Yesterday I attended another factory webinar – this is my new term for formulaic, one-way, markety, hype webinars. Apparently the presenter makes a six figure income and if we pay her a chunk of change, by golly, we could be making six figures too. Sound familiar? I did have a bit of a chuckle, but I love learning new things and seeing how others are attempting to share their expertise through webinars.
In terms of creating an engaging experience, there were several things the presenter did correctly and several things that need improvement. I will talk about this more in a separate post. But for now, I’d like to focus on one important aspect when you are developing your webinar: timing.
I was getting really antsy and multi-tasking because the presenter was going on and on about the upsell. I was waiting for the success stories she had promised, and I was waiting for the Q&A. Would there be any? Would our questions get answered on the spot? What questions did other attendees have? Well, I never got that far. I looked at my watch and this is what I saw:
Annoyed Face. We were already an hour and fifteen minutes into this webinar and it didn’t seem like it was ever going to end! And so I left. I just don’t have that kind of time. Here are my thoughts for you to consider about the right length of your next webinar:
Respect Your Audience
If you’re like me, you’re probably not lounging around a swanky pool in the Caymans. Nope, you’re hustling all day long…and then some. Well, so is your audience! Your participants have taken precious time away from building their own empires to engage with you in a webinar. Set expectations up front about the timing – an hour – and let your audience know what to expect so they can get the most out of your event. Then stick to it! They will really appreciate it. Make sure your webinar fits in the time frame by running at least one dry run.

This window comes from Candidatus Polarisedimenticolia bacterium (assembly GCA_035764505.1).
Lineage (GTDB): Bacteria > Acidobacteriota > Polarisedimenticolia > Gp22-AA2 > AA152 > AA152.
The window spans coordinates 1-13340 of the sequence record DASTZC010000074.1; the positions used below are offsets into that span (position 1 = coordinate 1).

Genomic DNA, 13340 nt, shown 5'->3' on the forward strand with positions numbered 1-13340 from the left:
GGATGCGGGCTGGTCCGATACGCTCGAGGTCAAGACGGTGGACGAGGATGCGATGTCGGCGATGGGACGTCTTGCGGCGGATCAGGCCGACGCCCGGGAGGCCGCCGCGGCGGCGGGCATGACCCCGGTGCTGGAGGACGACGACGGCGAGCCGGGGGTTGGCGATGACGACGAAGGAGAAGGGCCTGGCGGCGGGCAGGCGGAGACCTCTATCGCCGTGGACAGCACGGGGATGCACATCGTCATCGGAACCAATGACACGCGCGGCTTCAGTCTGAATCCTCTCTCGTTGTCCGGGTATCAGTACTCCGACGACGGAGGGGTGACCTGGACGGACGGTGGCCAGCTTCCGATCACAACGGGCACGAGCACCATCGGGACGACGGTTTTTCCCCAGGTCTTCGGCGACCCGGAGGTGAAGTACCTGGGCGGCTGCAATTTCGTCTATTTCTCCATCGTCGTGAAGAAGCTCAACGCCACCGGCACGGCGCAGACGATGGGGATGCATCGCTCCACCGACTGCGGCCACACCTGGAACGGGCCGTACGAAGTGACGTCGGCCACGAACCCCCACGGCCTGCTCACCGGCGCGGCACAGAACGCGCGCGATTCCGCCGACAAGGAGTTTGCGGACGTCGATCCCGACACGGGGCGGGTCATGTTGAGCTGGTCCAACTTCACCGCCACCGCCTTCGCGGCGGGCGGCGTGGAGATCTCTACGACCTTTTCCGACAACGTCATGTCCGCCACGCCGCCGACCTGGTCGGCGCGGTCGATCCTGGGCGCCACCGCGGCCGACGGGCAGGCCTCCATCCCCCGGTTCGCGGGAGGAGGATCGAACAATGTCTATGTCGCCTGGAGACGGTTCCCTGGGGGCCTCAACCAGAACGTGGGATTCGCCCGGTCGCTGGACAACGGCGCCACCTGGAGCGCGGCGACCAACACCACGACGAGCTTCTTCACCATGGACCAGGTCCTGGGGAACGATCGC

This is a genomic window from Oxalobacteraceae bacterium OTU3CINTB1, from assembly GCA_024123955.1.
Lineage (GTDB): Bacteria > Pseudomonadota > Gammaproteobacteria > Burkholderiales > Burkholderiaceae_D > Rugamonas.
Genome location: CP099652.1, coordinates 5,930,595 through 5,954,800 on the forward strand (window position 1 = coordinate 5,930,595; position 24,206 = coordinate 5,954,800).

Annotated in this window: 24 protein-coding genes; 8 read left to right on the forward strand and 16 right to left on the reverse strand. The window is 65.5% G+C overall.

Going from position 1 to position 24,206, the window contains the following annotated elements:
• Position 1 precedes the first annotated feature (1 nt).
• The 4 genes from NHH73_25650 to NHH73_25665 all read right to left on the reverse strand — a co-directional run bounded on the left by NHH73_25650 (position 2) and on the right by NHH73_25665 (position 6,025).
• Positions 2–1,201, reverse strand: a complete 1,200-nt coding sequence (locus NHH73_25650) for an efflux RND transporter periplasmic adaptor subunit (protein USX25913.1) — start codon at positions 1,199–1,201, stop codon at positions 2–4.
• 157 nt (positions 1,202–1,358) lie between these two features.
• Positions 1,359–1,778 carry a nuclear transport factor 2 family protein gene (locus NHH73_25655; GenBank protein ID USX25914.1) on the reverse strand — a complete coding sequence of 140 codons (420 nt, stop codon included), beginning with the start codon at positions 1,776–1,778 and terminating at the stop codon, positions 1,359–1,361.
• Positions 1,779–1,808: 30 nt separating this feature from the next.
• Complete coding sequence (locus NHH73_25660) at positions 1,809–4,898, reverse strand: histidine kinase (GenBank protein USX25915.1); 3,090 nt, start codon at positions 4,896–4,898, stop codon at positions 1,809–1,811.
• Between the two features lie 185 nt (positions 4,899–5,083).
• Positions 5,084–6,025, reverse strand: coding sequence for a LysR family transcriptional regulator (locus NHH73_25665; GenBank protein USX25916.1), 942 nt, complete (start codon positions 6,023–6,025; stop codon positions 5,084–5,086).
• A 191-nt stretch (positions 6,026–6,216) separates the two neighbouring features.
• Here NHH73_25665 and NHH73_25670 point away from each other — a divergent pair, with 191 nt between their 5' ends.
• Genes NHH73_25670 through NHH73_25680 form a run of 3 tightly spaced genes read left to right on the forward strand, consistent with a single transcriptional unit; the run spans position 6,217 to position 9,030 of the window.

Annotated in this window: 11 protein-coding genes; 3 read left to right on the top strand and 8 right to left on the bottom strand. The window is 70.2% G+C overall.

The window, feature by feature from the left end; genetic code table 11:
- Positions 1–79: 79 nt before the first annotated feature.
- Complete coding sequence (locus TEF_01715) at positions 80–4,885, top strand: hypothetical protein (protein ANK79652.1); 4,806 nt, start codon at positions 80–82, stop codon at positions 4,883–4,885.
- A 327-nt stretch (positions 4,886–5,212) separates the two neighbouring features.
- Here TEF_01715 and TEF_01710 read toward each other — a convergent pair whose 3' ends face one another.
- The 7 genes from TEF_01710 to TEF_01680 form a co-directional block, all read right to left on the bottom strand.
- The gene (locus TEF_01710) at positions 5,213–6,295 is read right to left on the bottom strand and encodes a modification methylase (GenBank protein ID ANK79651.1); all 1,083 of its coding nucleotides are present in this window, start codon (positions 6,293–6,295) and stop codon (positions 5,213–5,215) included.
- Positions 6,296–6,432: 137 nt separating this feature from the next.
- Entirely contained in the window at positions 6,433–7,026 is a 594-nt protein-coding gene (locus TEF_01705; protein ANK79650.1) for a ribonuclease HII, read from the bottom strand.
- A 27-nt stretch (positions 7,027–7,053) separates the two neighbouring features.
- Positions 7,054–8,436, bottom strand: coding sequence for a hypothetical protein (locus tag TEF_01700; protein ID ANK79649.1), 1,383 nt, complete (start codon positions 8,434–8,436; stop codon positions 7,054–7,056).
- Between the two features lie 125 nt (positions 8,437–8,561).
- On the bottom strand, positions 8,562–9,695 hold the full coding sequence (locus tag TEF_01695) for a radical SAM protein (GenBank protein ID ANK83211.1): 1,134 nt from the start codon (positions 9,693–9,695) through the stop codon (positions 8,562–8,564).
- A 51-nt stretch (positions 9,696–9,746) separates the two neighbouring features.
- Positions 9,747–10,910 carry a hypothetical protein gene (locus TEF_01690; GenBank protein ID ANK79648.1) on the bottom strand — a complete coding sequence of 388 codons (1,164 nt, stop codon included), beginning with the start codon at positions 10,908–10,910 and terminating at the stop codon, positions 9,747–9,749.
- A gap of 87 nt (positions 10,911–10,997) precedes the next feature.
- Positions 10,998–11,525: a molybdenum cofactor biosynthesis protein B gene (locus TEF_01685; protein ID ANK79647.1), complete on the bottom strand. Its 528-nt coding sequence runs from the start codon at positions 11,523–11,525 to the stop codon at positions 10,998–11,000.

You Have About 45 Minutes For Your Main Message
For free webinars, you have about 45 minutes to share your expertise and teach something of value to your audience. You don’t want to spend too long on the intro – really 5 to 10 minutes – and then jump right in! Get your participants actively thinking, asking questions, writing on a worksheet, etc. If you’re doing an upsell, I would say 10 minutes max. I was watching the numbers drop in the webinar when the upsell went on too long. Make sure to end the webinar on a strong note by giving your final best practice / tip / how to before ending with live Q&A. Live Q&A is so important to interact with your audience and show you want to connect and build a relationship.
Multi-Session Webinar Courses Get More Time
For webinar courses, you can stretch the time to 90 minutes per session. Keep in mind, you’ll have to have interaction and activities every 15 to 20 minutes. And you may need to allow for a 5 minute bio break. The mind wanders and we multi-task when we stare at a screen for too long without engagement. Adults are creative, innovative and goal-oriented adults, not robots.
The Bottom Line
The bottom line is this: When you are giving a free webinar, anything more than an hour is WAY TOO LONG. If you are delivering a multi-session webinar course that people have paid you for, 90 minutes is the maximum for each session. Keep your topic simple and easy to learn so that you avoid going into too much detail and waste that precious 45 minutes. The best way to get your timing right is to practice, practice, practice. With my clients, I always do at least one dry run in addition to spending time reviewing content for clarity and flow.
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Corena Bahr is a webinar consultant and producer determined to end the average webinar snoozefest. Through her consulting company, YourWebinarGuru, she teaches how to transform one-way marketing webinars into two-way interactive learning experiences that deliver value, build relationships and add income.